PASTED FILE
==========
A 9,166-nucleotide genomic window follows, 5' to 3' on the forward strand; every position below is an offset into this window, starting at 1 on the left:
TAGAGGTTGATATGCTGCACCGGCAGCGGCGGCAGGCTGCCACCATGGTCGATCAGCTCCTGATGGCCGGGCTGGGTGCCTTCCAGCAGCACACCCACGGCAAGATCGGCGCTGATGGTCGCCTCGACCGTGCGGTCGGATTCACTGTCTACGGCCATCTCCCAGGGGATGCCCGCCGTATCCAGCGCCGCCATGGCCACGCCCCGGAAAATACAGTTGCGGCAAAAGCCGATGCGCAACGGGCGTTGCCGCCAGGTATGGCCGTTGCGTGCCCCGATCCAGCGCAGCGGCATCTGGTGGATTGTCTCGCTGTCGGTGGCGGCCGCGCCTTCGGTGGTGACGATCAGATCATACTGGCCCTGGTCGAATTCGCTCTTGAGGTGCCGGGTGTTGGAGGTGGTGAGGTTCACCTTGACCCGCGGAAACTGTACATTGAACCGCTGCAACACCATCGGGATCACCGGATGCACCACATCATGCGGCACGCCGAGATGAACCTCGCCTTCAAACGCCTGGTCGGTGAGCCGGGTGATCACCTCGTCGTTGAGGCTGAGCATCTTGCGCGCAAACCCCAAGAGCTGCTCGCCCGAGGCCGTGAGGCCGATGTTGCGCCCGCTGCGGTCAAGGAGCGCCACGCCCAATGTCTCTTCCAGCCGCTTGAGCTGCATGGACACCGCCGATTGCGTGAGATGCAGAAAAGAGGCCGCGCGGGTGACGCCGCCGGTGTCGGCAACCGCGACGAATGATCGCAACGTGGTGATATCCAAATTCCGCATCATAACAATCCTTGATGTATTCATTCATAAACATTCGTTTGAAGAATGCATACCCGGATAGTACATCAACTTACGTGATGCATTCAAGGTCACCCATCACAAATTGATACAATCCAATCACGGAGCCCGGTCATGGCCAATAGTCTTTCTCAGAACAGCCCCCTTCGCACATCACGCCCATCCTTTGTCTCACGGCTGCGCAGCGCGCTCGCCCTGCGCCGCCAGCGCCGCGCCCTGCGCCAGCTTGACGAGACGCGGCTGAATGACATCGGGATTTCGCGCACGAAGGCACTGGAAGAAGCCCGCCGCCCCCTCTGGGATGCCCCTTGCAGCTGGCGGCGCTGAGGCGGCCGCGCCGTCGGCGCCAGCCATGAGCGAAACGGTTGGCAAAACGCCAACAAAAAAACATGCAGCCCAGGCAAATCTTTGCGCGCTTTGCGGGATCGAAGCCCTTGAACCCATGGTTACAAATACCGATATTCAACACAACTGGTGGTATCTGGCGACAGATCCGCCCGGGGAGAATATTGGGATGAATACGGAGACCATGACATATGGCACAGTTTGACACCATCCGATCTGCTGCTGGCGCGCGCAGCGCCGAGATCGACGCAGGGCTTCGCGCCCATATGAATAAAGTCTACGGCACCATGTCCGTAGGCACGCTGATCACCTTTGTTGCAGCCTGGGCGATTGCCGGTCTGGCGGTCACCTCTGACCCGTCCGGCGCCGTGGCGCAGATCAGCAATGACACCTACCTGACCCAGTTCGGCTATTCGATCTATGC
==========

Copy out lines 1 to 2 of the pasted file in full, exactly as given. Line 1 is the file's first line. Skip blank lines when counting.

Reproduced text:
A 9,166-nucleotide genomic window follows, 5' to 3' on the forward strand; every position below is an offset into this window, starting at 1 on the left:
TAGAGGTTGATATGCTGCACCGGCAGCGGCGGCAGGCTGCCACCATGGTCGATCAGCTCCTGATGGCCGGGCTGGGTGCCTTCCAGCAGCACACCCACGGCAAGATCGGCGCTGATGGTCGCCTCGACCGTGCGGTCGGATTCACTGTCTACGGCCATCTCCCAGGGGATGCCCGCCGTATCCAGCGCCGCCATGGCCACGCCCCGGAAAATACAGTTGCGGCAAAAGCCGATGCGCAACGGGCGTTGCCGCCAGGTATGGCCGTTGCGTGCCCCGATCCAGCGCAGCGGCATCTGGTGGATTGTCTCGCTGTCGGTGGCGGCCGCGCCTTCGGTGGTGACGATCAGATCATACTGGCCCTGGTCGAATTCGCTCTTGAGGTGCCGGGTGTTGGAGGTGGTGAGGTTCACCTTGACCCGCGGAAACTGTACATTGAACCGCTGCAACACCATCGGGATCACCGGATGCACCACATCATGCGGCACGCCGAGATGAACCTCGCCTTCAAACGCCTGGTCGGTGAGCCGGGTGATCACCTCGTCGTTGAGGCTGAGCATCTTGCGCGCAAACCCCAAGAGCTGCTCGCCCGAGGCCGTGAGGCCGATGTTGCGCCCGCTGCGGTCAAGGAGCGCCACGCCCAATGTCTCTTCCAGCCGCTTGAGCTGCATGGACACCGCCGATTGCGTGAGATGCAGAAAAGAGGCCGCGCGGGTGACGCCGCCGGTGTCGGCAACCGCGACGAATGATCGCAACGTGGTGATATCCAAATTCCGCATCATAACAATCCTTGATGTATTCATTCATAAACATTCGTTTGAAGAATGCATACCCGGATAGTACATCAACTTACGTGATGCATTCAAGGTCACCCATCACAAATTGATACAATCCAATCACGGAGCCCGGTCATGGCCAATAGTCTTTCTCAGAACAGCCCCCTTCGCACATCACGCCCATCCTTTGTCTCACGGCTGCGCAGCGCGCTCGCCCTGCGCCGCCAGCGCCGCGCCCTGCGCCAGCTTGACGAGACGCGGCTGAATGACATCGGGATTTCGCGCACGAAGGCACTGGAAGAAGCCCGCCGCCCCCTCTGGGATGCCCCTTGCAGCTGGCGGCGCTGAGGCGGCCGCGCCGTCGGCGCCAGCCATGAGCGAAACGGTTGGCAAAACGCCAACAAAAAAACATGCAGCCCAGGCAAATCTTTGCGCGCTTTGCGGGATCGAAGCCCTTGAACCCATGGTTACAAATACCGATATTCAACACAACTGGTGGTATCTGGCGACAGATCCGCCCGGGGAGAATATTGGGATGAATACGGAGACCATGACATATGGCACAGTTTGACACCATCCGATCTGCTGCTGGCGCGCGCAGCGCCGAGATCGACGCAGGGCTTCGCGCCCATATGAATAAAGTCTACGGCACCATGTCCGTAGGCACGCTGATCACCTTTGTTGCAGCCTGGGCGATTGCCGGTCTGGCGGTCACCTCTGACCCGTCCGGCGCCGTGGCGCAGATCAGCAATGACACCTACCTGACCCAGTTCGGCTATTCGATCTATGC